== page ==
On October 7, 2021, the American Academy of Pediatrics published a study on caregiver deaths by race and ethnicity. The study highlights stark COVID-19 disparities in American Indian/Alaska Native (AI/AN) communities.
According to the study, 1 of every 168 AI/AN children experienced orphanhood or death of caregivers due to the pandemic compared to 1 of every 310 Black children, 1 of every 412 Hispanic children, 1 of every 612 Asian children, and 1 of every 753 white children experienced orphanhood or death of caregivers. AI/AN children were 4.5 times more likely than white children to lose a parent or grandparent caregiver.
Native communities face some of the harshest disparities in health outcomes of any population in the U.S. and are disproportionately impacted by the COVID-19 pandemic.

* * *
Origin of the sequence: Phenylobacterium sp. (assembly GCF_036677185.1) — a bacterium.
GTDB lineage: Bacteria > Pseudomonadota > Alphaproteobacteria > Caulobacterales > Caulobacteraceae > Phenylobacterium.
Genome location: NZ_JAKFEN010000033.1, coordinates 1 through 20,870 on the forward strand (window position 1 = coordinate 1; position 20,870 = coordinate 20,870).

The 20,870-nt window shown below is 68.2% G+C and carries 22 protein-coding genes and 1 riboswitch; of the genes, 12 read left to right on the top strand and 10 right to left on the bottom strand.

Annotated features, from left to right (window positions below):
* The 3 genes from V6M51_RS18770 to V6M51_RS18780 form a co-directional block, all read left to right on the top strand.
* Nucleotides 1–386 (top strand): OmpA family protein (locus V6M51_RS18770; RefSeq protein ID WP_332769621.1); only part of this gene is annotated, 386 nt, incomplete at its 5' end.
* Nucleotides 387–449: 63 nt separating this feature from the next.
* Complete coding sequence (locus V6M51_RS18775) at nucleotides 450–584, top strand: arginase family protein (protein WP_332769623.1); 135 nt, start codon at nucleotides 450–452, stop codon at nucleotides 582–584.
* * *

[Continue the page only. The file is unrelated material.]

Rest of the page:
About the Study
The study was a collaboration between the Centers for Disease Control and Prevention (CDC), Imperial College London, Harvard University, Oxford University, and the University of Cape Town, South Africa. Published in the Oct. 7 issue of the journal Pediatrics, it was jointly led by CDC’s COVID Response and Imperial College London, and partly funded by the National Institute on Drug Abuse (NIDA), part of the National Institutes of Health (NIH), as well as Imperial College London.